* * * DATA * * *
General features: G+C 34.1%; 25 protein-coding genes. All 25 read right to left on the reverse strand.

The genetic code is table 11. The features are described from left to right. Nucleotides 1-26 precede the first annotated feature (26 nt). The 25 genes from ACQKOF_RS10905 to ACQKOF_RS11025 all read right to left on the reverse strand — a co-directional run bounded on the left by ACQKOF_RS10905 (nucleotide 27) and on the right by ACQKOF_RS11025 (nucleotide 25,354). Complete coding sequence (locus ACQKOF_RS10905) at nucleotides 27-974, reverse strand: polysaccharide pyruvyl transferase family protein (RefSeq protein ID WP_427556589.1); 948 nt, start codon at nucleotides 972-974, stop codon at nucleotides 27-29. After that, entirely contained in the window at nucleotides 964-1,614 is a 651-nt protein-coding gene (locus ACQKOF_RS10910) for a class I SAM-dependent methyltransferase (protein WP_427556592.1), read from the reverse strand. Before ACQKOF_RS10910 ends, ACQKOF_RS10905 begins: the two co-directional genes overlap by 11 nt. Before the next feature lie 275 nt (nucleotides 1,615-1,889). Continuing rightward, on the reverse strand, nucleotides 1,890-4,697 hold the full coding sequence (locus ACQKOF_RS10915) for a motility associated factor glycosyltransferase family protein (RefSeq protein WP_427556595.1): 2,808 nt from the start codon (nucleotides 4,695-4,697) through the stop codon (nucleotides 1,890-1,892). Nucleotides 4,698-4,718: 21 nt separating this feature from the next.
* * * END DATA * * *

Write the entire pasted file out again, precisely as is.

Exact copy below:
General features: G+C 34.1%; 25 protein-coding genes. All 25 read right to left on the reverse strand.

The genetic code is table 11. The features are described from left to right. Nucleotides 1-26 precede the first annotated feature (26 nt). The 25 genes from ACQKOF_RS10905 to ACQKOF_RS11025 all read right to left on the reverse strand — a co-directional run bounded on the left by ACQKOF_RS10905 (nucleotide 27) and on the right by ACQKOF_RS11025 (nucleotide 25,354). Complete coding sequence (locus ACQKOF_RS10905) at nucleotides 27-974, reverse strand: polysaccharide pyruvyl transferase family protein (RefSeq protein ID WP_427556589.1); 948 nt, start codon at nucleotides 972-974, stop codon at nucleotides 27-29. After that, entirely contained in the window at nucleotides 964-1,614 is a 651-nt protein-coding gene (locus ACQKOF_RS10910) for a class I SAM-dependent methyltransferase (protein WP_427556592.1), read from the reverse strand. Before ACQKOF_RS10910 ends, ACQKOF_RS10905 begins: the two co-directional genes overlap by 11 nt. Before the next feature lie 275 nt (nucleotides 1,615-1,889). Continuing rightward, on the reverse strand, nucleotides 1,890-4,697 hold the full coding sequence (locus ACQKOF_RS10915) for a motility associated factor glycosyltransferase family protein (RefSeq protein WP_427556595.1): 2,808 nt from the start codon (nucleotides 4,695-4,697) through the stop codon (nucleotides 1,890-1,892). Nucleotides 4,698-4,718: 21 nt separating this feature from the next.